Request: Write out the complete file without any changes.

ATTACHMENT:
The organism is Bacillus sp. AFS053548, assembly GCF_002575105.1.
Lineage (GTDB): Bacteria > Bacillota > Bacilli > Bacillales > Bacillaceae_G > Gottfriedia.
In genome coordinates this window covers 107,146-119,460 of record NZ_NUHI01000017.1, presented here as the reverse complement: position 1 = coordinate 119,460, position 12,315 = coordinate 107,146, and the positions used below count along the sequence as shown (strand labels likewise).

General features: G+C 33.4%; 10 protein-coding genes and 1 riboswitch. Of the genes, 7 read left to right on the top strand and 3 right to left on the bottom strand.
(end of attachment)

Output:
The organism is Bacillus sp. AFS053548, assembly GCF_002575105.1.
Lineage (GTDB): Bacteria > Bacillota > Bacilli > Bacillales > Bacillaceae_G > Gottfriedia.
In genome coordinates this window covers 107,146-119,460 of record NZ_NUHI01000017.1, presented here as the reverse complement: position 1 = coordinate 119,460, position 12,315 = coordinate 107,146, and the positions used below count along the sequence as shown (strand labels likewise).

General features: G+C 33.4%; 10 protein-coding genes and 1 riboswitch. Of the genes, 7 read left to right on the top strand and 3 right to left on the bottom strand.